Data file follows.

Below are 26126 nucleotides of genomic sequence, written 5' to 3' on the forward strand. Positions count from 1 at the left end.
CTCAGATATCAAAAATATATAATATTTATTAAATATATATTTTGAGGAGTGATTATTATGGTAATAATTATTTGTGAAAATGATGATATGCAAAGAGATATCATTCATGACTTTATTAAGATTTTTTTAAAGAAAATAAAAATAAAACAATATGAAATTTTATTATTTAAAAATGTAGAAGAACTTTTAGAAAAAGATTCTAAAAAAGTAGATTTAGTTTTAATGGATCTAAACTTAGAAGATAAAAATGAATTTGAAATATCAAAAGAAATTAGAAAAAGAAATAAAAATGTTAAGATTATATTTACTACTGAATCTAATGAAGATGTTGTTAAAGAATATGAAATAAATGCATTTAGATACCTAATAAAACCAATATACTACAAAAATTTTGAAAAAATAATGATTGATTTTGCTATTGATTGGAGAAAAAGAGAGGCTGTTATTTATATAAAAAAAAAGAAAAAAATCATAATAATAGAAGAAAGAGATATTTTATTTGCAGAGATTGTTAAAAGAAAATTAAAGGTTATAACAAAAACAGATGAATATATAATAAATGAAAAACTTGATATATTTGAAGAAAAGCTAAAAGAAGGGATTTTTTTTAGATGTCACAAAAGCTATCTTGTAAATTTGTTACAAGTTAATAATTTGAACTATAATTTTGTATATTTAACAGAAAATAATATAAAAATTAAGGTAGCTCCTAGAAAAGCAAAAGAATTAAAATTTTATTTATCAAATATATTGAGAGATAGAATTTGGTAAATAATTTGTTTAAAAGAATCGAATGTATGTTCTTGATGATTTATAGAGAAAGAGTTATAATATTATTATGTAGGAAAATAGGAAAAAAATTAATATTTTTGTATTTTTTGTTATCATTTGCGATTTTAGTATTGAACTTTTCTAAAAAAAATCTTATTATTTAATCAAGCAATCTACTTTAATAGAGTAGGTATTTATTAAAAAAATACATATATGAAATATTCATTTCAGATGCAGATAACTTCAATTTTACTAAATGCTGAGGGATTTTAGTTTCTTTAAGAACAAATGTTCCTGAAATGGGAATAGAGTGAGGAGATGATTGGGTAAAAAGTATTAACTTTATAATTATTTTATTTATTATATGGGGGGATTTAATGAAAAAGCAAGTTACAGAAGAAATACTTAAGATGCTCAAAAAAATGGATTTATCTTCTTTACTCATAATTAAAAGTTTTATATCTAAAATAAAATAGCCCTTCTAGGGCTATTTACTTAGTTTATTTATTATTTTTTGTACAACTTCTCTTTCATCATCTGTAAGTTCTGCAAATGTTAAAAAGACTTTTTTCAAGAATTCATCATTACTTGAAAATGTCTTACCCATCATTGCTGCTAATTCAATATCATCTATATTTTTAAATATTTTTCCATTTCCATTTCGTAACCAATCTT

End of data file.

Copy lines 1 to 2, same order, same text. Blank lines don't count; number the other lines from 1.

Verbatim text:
Below are 26126 nucleotides of genomic sequence, written 5' to 3' on the forward strand. Positions count from 1 at the left end.
CTCAGATATCAAAAATATATAATATTTATTAAATATATATTTTGAGGAGTGATTATTATGGTAATAATTATTTGTGAAAATGATGATATGCAAAGAGATATCATTCATGACTTTATTAAGATTTTTTTAAAGAAAATAAAAATAAAACAATATGAAATTTTATTATTTAAAAATGTAGAAGAACTTTTAGAAAAAGATTCTAAAAAAGTAGATTTAGTTTTAATGGATCTAAACTTAGAAGATAAAAATGAATTTGAAATATCAAAAGAAATTAGAAAAAGAAATAAAAATGTTAAGATTATATTTACTACTGAATCTAATGAAGATGTTGTTAAAGAATATGAAATAAATGCATTTAGATACCTAATAAAACCAATATACTACAAAAATTTTGAAAAAATAATGATTGATTTTGCTATTGATTGGAGAAAAAGAGAGGCTGTTATTTATATAAAAAAAAAGAAAAAAATCATAATAATAGAAGAAAGAGATATTTTATTTGCAGAGATTGTTAAAAGAAAATTAAAGGTTATAACAAAAACAGATGAATATATAATAAATGAAAAACTTGATATATTTGAAGAAAAGCTAAAAGAAGGGATTTTTTTTAGATGTCACAAAAGCTATCTTGTAAATTTGTTACAAGTTAATAATTTGAACTATAATTTTGTATATTTAACAGAAAATAATATAAAAATTAAGGTAGCTCCTAGAAAAGCAAAAGAATTAAAATTTTATTTATCAAATATATTGAGAGATAGAATTTGGTAAATAATTTGTTTAAAAGAATCGAATGTATGTTCTTGATGATTTATAGAGAAAGAGTTATAATATTATTATGTAGGAAAATAGGAAAAAAATTAATATTTTTGTATTTTTTGTTATCATTTGCGATTTTAGTATTGAACTTTTCTAAAAAAAATCTTATTATTTAATCAAGCAATCTACTTTAATAGAGTAGGTATTTATTAAAAAAATACATATATGAAATATTCATTTCAGATGCAGATAACTTCAATTTTACTAAATGCTGAGGGATTTTAGTTTCTTTAAGAACAAATGTTCCTGAAATGGGAATAGAGTGAGGAGATGATTGGGTAAAAAGTATTAACTTTATAATTATTTTATTTATTATATGGGGGGATTTAATGAAAAAGCAAGTTACAGAAGAAATACTTAAGATGCTCAAAAAAATGGATTTATCTTCTTTACTCATAATTAAAAGTTTTATATCTAAAATAAAATAGCCCTTCTAGGGCTATTTACTTAGTTTATTTATTATTTTTTGTACAACTTCTCTTTCATCATCTGTAAGTTCTGCAAATGTTAAAAAGACTTTTTTCAAGAATTCATCATTACTTGAAAATGTCTTACCCATCATTGCTGCTAATTCAATATCATCTATATTTTTAAATATTTTTCCATTTCCATTTCGTAACCAATCTT